|Hurricane Maria over Puerto Rico/NASA|
- the median income is just $18,626.00,
- the poverty rate is 41%,
- the labor participation rate for those over 16 years of age is just 46%.
- the official unemployment rate is 12%
As President Trump noted, by way of excuse for a slow response to the tragedy wrought by hurricane Maria, Puerto Rico is an island more than a thousand miles removed from the American mainland. It relies on shipping for its imports and exports. In 2016 $25 billion of goods was shipped to Puerto Rico from the U.S. mainland; and $56 billion was shipped from Puerto Rico to the U.S. mainland.
Shipping to and from Puerto Rico is expensive. The island is constrained by the Jones Act, which prohibits foreign ships from shipping between U.S. ports. This means all shipping to and from the U.S. mainland to Puerto Rico must be on U.S. flagged vessels. A study by two Puerto Rico economists in 2012 calculates that this adds $0.5 billion/year in shipping costs. Puerto Rico has repeatedly sought relief from the Jones act, without success.
Puerto Rico is a Reluctant Ward of the Federal Government
Puerto Rico was a colony of Spain for 400 years. Ponce deLeon, one of Columbus's lieutenants was left in charge after Columbus's second voyage to the New World in 1493. Four centuries later, after the U.S. defeated Spain in the Spanish American War, Spain ceded Puerto Rico to the U.S. in the Treaty of Paris (1898). Since then the island has been a ward of the U.S. Congress.
In 1905 in Rasmussen v. U.S the Supreme Court held that "The inhabitants of the ceded territory shall be admitted to the enjoyment of all the rights, advantages, and immunities of citizens of the U.S." Congress followed up and formally granted citizenship to to all inhabitants born in Puerto Rico after 1899. But some in Puerto Rico complained that this grant of citizenship on the eve of the U.S. entry into World War I was for the cynical purpose of expanding the draft pool. The Selective Draft Act for World War I was prepared between December 1916 and February 1917, and enacted on May 18, 1917. [Citizenship was conferred on Puerto Ricans on March 2, 1917] The act required all citizen males aged 21- 31 to register for the draft. Ultimately approximately 20,000 Puerto Ricans were drafted for service in World War I.
Not all Puerto Ricans were keen on becoming citizens of the U.S. In 1914 the Puerto Rico House of representatives voted unanimously for independence. Puerto Ricans wanted to be their own country. Congress ignored the vote. When (in 1917) Congress granted citizenship to all inhabitants born on the island after 1899, the Puerto Rico House of Representatives again voted against it.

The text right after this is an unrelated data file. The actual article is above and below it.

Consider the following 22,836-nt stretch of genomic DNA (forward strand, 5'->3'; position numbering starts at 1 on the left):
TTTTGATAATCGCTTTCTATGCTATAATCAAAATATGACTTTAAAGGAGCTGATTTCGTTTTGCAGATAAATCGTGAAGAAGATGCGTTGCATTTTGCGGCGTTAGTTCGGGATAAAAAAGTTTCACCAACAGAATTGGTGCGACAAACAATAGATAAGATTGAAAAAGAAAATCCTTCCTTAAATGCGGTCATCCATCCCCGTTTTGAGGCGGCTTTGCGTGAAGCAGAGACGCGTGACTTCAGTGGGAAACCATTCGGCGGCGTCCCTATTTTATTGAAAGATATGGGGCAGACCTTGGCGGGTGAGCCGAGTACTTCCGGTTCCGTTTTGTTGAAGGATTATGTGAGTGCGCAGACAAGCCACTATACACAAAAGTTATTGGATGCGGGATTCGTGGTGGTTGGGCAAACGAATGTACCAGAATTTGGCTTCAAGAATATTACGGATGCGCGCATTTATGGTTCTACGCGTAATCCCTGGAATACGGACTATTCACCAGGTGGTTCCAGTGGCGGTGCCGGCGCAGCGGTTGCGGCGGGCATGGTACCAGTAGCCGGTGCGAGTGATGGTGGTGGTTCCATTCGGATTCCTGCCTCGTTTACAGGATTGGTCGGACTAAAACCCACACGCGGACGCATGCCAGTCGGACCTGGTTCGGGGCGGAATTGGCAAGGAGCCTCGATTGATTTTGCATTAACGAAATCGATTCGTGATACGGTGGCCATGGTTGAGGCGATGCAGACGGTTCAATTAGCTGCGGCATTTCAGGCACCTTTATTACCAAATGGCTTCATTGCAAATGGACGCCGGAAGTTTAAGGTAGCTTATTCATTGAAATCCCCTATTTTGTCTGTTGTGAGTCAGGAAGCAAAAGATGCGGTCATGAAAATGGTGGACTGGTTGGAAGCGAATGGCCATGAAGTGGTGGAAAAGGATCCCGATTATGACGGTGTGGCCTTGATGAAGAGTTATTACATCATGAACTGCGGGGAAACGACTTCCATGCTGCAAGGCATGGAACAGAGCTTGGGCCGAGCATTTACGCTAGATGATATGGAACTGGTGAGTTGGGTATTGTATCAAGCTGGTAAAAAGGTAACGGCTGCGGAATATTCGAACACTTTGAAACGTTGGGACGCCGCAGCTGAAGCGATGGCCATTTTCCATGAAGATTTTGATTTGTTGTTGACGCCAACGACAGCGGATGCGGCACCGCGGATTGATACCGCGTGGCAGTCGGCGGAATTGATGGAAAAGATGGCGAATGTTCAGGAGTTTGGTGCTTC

But citizens they became.
Puerto Rico has had a nationalist, independence movement since before the island was ceded to the U.S. by Spain. In 1937, on Palm Sunday, there was a peaceful march by nationalists in Ponce to celebrate the abolition of slavery in Puerto Rico (slavery was abolished March 22, 1873). The police and army killed 21 and wounded 200 in an attempt to disperse the march.
In 1947, Congress granted Puerto Rico the right to elect its own governor, with a four year term.
In 1948, the Puerto Rico legislature passed legislation to suppress the nationalist movement. Flying the Puerto Rico flag was made a crime, so was the signing of a petition for independence, so was speaking in support of Puerto Rico's independence. The statute was repealed nine years later before it could be slapped down by the Supreme Court.
In October 1950 there was a nationalist revolt in various locations on the island. Protesters were attacked with infantry, artillery, and bombers. Sixteen nationalists and four civilians were killed.
On November 1, 1950, two Puerto Rican nationalists from New York attempted to assassinate President Harry S. Truman in Blair House.
Sentiments warmed during the '50s and '60s when the United States promoted industrialization on the island. Tourism grew, and the island became a center of pharmaceutical manufacturing, attracted by cheap labor and by tax incentives that allowed corporations to transfer profits made in Puerto Rico to the mainland without taxation.
Taxation Without Representation
Notably, "the rights and advantages" enjoyed by Puerto Ricans do not include representation in the U.S. Congress. They may not vote in the U.S. general elections, they have no Senators, and no members in the House in Washington D.C. For more than a century, they have been taxed without representation.
Puerto Ricans pay most federal taxes, but not the income tax (unless you work for the federal government). And like most poor states, Puerto Rico receives more back from the federal government than it pays in. According to the Economist, for the period 1990 to 2009, Puerto Rico received $182 billion in federal funding in excess of what it paid in to the treasury. But this is significantly less than other poor states:
- Virginia -$592 billion (7.9 million pop. 2009)
- Maryland -$573 billion (5.7 million '09)